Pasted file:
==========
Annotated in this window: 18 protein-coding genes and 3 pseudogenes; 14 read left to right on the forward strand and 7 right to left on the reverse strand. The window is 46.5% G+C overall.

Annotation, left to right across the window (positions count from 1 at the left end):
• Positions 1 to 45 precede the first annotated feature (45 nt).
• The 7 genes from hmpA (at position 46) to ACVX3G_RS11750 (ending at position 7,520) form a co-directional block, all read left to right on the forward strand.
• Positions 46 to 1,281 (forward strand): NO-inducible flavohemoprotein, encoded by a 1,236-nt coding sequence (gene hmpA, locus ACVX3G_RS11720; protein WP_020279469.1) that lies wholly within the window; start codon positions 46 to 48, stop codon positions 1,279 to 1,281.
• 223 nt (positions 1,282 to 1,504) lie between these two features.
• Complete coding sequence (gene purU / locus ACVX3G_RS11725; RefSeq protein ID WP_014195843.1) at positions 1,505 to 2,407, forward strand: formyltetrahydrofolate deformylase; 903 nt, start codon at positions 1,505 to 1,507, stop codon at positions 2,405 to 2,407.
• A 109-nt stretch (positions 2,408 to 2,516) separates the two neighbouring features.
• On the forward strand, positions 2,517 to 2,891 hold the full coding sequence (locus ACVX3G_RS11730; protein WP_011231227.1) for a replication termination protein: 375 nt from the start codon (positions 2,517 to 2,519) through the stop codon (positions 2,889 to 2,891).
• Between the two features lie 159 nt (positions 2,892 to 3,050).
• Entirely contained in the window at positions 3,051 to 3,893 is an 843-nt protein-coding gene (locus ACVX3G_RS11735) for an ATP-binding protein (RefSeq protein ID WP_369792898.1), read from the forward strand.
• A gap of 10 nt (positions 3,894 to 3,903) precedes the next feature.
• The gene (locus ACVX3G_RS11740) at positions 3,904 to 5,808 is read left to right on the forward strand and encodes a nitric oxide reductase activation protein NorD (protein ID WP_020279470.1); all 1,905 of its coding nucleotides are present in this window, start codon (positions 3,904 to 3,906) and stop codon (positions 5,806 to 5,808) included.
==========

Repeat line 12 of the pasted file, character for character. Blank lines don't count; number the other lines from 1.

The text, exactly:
• A gap of 10 nt (positions 3,894 to 3,903) precedes the next feature.